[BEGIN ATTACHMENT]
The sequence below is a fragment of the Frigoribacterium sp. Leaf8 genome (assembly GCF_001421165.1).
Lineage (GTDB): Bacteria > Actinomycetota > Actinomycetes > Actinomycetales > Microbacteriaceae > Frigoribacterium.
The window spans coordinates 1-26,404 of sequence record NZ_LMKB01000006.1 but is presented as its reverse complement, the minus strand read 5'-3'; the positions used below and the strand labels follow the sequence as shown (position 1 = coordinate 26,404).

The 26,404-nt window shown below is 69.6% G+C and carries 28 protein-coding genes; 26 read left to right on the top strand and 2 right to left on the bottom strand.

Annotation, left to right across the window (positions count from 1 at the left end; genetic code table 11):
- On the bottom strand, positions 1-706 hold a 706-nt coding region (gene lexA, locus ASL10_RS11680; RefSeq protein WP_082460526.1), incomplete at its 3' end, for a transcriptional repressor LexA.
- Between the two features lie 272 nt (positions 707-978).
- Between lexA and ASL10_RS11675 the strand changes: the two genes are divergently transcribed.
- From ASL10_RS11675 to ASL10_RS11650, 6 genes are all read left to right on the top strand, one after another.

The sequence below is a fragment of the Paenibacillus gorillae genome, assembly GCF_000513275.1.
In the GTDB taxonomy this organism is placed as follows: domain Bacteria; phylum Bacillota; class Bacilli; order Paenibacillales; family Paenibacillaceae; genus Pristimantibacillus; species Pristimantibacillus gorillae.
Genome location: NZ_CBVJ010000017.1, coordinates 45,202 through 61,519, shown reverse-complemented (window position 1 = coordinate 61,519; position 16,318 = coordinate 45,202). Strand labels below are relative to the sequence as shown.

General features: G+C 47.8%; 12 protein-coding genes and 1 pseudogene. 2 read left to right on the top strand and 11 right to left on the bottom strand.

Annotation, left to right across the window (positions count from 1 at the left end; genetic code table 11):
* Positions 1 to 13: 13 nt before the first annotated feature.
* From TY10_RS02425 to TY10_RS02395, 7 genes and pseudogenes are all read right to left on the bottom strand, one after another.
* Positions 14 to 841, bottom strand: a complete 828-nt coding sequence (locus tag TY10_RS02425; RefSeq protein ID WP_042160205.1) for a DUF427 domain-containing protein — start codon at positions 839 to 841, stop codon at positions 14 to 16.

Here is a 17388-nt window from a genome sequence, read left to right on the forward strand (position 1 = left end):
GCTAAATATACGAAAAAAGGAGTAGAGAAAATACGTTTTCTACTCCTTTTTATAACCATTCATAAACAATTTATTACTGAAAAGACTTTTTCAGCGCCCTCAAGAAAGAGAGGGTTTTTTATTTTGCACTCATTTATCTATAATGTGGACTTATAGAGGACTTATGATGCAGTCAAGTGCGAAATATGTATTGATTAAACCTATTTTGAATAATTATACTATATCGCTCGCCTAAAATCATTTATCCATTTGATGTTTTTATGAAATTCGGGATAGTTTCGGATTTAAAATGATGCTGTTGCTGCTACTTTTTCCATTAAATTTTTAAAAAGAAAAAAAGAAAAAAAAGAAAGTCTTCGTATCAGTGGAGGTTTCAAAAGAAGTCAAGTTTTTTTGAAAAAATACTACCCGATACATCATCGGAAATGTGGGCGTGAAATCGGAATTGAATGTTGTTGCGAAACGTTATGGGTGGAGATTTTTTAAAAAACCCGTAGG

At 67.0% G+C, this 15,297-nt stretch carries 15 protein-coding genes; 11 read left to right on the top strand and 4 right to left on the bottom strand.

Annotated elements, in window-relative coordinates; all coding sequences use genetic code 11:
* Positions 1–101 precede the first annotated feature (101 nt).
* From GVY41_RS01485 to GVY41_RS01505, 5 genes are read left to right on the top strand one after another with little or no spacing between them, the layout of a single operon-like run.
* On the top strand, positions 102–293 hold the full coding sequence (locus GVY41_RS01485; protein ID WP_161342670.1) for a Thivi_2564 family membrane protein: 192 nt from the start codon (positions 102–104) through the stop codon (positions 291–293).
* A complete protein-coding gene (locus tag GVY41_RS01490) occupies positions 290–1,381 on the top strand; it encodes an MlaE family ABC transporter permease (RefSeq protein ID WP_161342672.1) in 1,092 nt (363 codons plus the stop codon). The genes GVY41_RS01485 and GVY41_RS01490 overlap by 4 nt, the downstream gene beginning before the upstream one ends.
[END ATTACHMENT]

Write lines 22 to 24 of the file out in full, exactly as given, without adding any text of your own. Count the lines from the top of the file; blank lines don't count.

* Positions 1–101 precede the first annotated feature (101 nt).
* From GVY41_RS01485 to GVY41_RS01505, 5 genes are read left to right on the top strand one after another with little or no spacing between them, the layout of a single operon-like run.
* On the top strand, positions 102–293 hold the full coding sequence (locus GVY41_RS01485; protein ID WP_161342670.1) for a Thivi_2564 family membrane protein: 192 nt from the start codon (positions 102–104) through the stop codon (positions 291–293).